Sonja Draven
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Thank you, Nancy! I'll do that. Corn doesn't grow well here and I sure would hate to have my favorites not produce well.

Jordan, okay, yes I have used both kinds but only own the thicker kind. I'm definitely getting stronger with all the shoveling and lifting lately!
 
Gail Gardner
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Sonja Draven wrote:Friend confirmed that stuff was growing on and around the manure pile...



You want to know that broad-leaved "stuff" was growing and not just grass. Here's how to Test soil or compost for herbicides and what plants are affected.

And here's a video:
 
Gail Gardner
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Sonja Draven wrote:I haven't tried a fork (I'm not sure the difference between a manure and non-manure fork) but I definitely will.



A potato fork has wide flat tines and the handle is usually shorter or may have a place to put your hand. A manure fork also known as a pitchfork has long, thin tines that are often more curved and often a longer handle. A seed fork is really wide with a lot of tines and gets way too heavy for me to use for moving manure.

A broad fork is used to loosen the soil. I'll try to share a photo here:

"From left, a spading fork, digging fork, manure fork and broadfork. (Barbara Damrosch/BARBARA DAMROSCH)" from Washington Post.
 
Sonja Draven
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Thank you. Gail! Great, clear video.
 
John Indaburgh
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I have an aerating fork, which has shorter tines than all of those in the photo, but heavier. Also I have a short handled fork similar to the manure fork in the photo. When I go to the barn for horse manure I take a spade and a flat shovel to unload it off the plywood in the bed of the truck.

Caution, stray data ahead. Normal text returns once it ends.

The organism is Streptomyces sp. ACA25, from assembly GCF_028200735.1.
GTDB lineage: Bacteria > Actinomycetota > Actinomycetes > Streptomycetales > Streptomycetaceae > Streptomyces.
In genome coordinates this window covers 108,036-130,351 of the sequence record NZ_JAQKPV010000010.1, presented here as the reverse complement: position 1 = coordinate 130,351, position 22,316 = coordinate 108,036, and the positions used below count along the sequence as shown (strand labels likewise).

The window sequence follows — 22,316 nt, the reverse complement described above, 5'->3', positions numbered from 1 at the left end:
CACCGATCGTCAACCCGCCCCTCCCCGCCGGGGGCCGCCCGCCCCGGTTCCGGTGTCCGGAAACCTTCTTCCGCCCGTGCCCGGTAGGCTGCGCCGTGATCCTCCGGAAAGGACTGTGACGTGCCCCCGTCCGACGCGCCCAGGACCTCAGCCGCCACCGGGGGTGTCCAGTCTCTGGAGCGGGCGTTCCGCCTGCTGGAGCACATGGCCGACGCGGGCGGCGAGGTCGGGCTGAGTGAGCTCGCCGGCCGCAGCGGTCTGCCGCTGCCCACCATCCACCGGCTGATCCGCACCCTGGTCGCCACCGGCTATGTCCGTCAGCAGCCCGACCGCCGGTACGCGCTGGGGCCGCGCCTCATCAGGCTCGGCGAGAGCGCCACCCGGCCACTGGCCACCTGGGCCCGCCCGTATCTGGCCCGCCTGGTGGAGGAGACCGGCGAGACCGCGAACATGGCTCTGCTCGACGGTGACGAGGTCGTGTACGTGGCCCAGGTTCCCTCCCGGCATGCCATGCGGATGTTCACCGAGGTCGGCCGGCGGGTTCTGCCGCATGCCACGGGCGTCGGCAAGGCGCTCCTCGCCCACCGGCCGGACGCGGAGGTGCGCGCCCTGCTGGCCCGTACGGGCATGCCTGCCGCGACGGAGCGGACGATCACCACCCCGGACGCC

When I dig out a spade full of packed manure many shovel fulls come out about 18" square. I can barely lift it, I can't flip it into the truck. I have to chop it up with the spade. So over the years I learned to just leave the forks at home. They are good for moving compost.
 
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Eric Hanson wrote:

They are still there so while they do give up their goodness to the soil, they do so slowly.

In the PNW weather system, it rains all winter, getting that buried wood good and wet. Then we get a summer drought just when we've got enough sun to actually grow stuff. So having large, buried logs seem to really hold that water and the plants need less frequent care. So the goal isn't necessarily for them to "decompose quickly" - they're your "sponge full of water", rather than a source of nutrients for your plants.

Wood chips on the surface are a different matter. If I'm using them to build soil, I usually want them to decompose, however, at the moment I'm inoculating with duck shit instead of mushrooms, so I usually try to bury it below the surface for the reasons John Indaburgh implies - water splashing surface manure on to leafy greens can risk E-coli contamination if the manure isn't sufficiently aged. I'm less sure how much it can enter through the root system, but I've read the odd case that implied it can if it's really fresh and in high concentrations, although the information was vague and it wouldn't at all surprise me if the issue was contaminated water used on the plants, rather than contamination from the soil. There's a lot of misinformation out there spread by reports not understanding biology and not telling the whole story, but just the "oh my god" parts! The description of Sonya's manure suggest to me that it's past that high risk period.
 
Sonja Draven
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Yes, Jay, that's been my experience with why to bury. In some areas I didn't have to water at all in dry times.

I did start seeds in trays yesterday, with and without manure, to see how they do. Really hoping they do great.
 
Sonja Draven
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Sharing some garden pics as promised. Covered and then uncovered today. There should be a fair bit of rain still between now and planting.